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Unstable Scars - what are they and how to fix them


Scar formation is the final part of our body's healing process, but not all scars follow the typical trajectory of fading over time. Some scars remain unstable and frequently break down leading to loss of skin covering over the scar. This in turn may cause pain, functional limitation, and the risk of Marjolin's ulcer, a rare but severe form of skin cancer. In this article, we will explore what unstable scars are, their causes, the impact they have on individuals, the risk of Marjolin's ulcer, and the treatment options available.


I. WHAT IS AN UNSTABLE SCAR?


An unstable scar is a scar that fails to mature and stabilize during the natural healing process. These scars often present ongoing issues, such as frequent breakdown, pain, discomfort, and an unsightly appearance. Unlike stable scars, which gradually fade and become less noticeable, unstable scars remain problematic and can even worsen over time.


The open wounds will cause pain, bleeding, and irritation. Patients will be in long-term need for wound care and be at risk of infection. If left unresolved for a long time, there may be an increased risk of skin cancer developing from the unstable scar (Marjolin's ulcer).


II. CAUSES

Several factors may contribute to the formation of unstable scars:

1. Poor Wound Care

Neglecting proper wound care, including cleanliness and dressing changes, increases the likelihood of an unstable scar.


2. Deep wounds left to heal by secondary intention

Healing by secondary intention means a wound will be left open (rather than being sutured) and left to heal by itself, filling in and closing up naturally. While this approach is suitable for more superficial wounds (e.g. minor abrasion, minor burn), deep wounds may fail to heal in a stable manner and can result in unstable scars.


3. Poor healing power

Underlying diseases and conditions, e.g. diabetes, venous insufficiency, previous irradiation, may limit the healing power of a patient. Wounds that may heal uneventfully in other patients may result in unstables scars in patients with poor healing power


III. IMPACT

Unstable scars have a significant impact on individuals, affecting both their physical and emotional well-being:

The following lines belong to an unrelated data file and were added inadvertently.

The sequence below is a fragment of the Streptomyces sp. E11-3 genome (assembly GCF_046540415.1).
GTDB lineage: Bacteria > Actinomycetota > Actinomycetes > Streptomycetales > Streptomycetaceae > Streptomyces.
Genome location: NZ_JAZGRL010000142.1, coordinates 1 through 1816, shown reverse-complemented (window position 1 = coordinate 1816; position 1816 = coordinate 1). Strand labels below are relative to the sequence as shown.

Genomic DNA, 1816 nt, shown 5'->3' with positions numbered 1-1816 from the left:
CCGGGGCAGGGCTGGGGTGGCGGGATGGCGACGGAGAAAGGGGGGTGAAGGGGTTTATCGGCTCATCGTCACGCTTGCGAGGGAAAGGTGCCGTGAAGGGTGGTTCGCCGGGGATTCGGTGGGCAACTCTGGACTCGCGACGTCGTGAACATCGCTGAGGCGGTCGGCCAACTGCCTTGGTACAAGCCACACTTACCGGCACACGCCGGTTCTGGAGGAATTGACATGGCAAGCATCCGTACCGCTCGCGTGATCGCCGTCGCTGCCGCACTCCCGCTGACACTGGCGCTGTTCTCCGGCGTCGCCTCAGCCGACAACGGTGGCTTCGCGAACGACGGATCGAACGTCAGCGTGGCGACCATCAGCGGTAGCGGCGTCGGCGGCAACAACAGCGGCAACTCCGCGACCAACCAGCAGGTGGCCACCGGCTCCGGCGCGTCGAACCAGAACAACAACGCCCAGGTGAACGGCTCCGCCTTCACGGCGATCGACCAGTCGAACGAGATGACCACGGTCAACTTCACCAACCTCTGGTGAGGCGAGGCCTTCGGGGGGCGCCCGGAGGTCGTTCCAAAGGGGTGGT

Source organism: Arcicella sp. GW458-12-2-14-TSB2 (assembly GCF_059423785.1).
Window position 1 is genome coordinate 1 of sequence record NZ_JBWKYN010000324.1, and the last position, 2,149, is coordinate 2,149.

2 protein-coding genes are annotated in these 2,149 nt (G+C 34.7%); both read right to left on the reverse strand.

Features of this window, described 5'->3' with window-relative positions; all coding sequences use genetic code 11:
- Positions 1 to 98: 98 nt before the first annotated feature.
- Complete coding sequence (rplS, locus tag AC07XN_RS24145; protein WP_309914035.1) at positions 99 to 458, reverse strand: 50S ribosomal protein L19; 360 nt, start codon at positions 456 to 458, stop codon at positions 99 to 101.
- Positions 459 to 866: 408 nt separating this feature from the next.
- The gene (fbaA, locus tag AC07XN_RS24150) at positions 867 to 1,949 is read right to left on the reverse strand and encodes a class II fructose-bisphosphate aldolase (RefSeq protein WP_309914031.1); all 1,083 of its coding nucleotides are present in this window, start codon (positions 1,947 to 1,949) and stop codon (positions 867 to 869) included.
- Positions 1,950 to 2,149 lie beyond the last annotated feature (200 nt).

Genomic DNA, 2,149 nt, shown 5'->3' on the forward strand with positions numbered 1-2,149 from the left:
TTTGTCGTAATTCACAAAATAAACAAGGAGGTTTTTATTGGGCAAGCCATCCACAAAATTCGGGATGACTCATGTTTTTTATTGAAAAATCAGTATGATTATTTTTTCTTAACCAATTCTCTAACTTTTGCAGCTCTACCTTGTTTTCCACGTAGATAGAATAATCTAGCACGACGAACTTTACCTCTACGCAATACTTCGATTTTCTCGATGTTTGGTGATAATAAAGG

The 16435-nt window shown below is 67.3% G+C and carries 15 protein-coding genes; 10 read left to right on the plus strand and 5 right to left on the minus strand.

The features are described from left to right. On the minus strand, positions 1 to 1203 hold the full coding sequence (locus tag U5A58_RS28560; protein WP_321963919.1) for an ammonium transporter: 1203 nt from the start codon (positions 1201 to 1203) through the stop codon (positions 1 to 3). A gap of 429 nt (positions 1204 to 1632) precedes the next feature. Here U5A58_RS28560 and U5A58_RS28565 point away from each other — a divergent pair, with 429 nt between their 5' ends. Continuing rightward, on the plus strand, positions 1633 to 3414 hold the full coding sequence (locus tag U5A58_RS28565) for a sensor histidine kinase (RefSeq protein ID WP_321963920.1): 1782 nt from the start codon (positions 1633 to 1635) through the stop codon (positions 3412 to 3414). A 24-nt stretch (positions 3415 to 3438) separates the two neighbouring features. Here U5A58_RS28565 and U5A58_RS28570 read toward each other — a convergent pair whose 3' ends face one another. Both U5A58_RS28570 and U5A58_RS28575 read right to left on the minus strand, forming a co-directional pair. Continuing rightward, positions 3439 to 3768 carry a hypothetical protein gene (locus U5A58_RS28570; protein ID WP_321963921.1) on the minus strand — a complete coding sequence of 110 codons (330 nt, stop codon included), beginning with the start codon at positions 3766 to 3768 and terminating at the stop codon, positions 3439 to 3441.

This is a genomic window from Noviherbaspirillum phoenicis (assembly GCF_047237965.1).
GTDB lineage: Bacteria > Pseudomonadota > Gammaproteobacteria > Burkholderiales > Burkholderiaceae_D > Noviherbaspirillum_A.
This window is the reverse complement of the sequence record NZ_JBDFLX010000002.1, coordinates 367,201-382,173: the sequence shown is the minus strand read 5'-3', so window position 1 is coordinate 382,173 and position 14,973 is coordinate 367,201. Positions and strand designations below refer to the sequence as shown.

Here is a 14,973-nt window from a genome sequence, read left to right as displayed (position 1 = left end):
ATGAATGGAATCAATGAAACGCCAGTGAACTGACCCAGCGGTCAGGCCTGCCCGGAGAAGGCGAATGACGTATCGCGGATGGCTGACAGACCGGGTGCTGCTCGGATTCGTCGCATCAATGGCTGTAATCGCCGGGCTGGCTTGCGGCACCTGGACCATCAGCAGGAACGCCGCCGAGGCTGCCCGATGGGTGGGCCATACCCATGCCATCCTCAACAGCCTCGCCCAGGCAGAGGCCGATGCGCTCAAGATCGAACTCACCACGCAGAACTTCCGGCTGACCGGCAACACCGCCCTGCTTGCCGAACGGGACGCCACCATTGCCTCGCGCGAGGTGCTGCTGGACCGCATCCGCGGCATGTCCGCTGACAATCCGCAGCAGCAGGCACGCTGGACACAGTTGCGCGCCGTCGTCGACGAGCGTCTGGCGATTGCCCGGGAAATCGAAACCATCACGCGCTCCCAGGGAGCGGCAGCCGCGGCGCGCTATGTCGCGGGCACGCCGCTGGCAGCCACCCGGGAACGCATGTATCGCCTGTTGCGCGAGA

1. Pain and Discomfort

Unstable scars are often painful, itchy, or sensitive to touch, leading to discomfort that can reduce the quality of life.


2. Functional Impairment

The persistent pain and need for wound care can cause significantly hinder daily activities, work, exercise, and affect one's overall function. Scars near joints are particularly problematic.


3. Psychological Consequences

Living with unstable scars can lead to emotional distress, including anxiety, depression, and diminished self-esteem, especially when these scars significantly alter appearance or daily life.


IV. RISK OF MARJOLIN'S ULCER

Marjolin's ulcer is a rare but aggressive form of skin cancer that can develop within unstable scars or chronic non-healing wounds. It is characterized by the following features:


Marjolin's ulcer accounts for less than 2% of skin cancers and typically arises several years to decades after the initial trauma or scar formation. The recognition of Marjolin's ulcer is essential as early diagnosis and intervention can significantly impact the prognosis. The occurence of a wound on an old scar should always be biopsied.


V. TREATMENT

In the management of unstable scars, surgical treatment options often take center stage, as medical treatments often exhausted already and are generally less effective.


In most circumstances, the surgery involves removing the unstable scar, either partially (only the most problematic parts, especially in large scars) or completely (especially in smaller scars). The procedure has the advantage of providing a histological diagnosis to rule out malignancy, minimizing future scar instability, improve functionality, and overall aesthetics improvement.


The resultant defect may be closed directly or reconstructed with skin grafts or skin flaps. More advanced techniques, e.g. sequential excision or tissue expansion may also be used, but may involve extra procedures and time.


CONCLUSION

Unstable scars can have a profound impact on individuals, affecting their physical and emotional well-being. The risk of Marjolin's ulcer adds a layer of concern to these unstable scars. Surgical treatments, customized to each patient's specific needs, offer the best chance for improving scar stability, reducing discomfort, and restoring confidence and quality of life. If you are dealing with an unstable scar, consult with a plastic surgeon to explore the most suitable treatment options for your unique situation. With the right care and support, unstable scars need not dictate your overall well-being.

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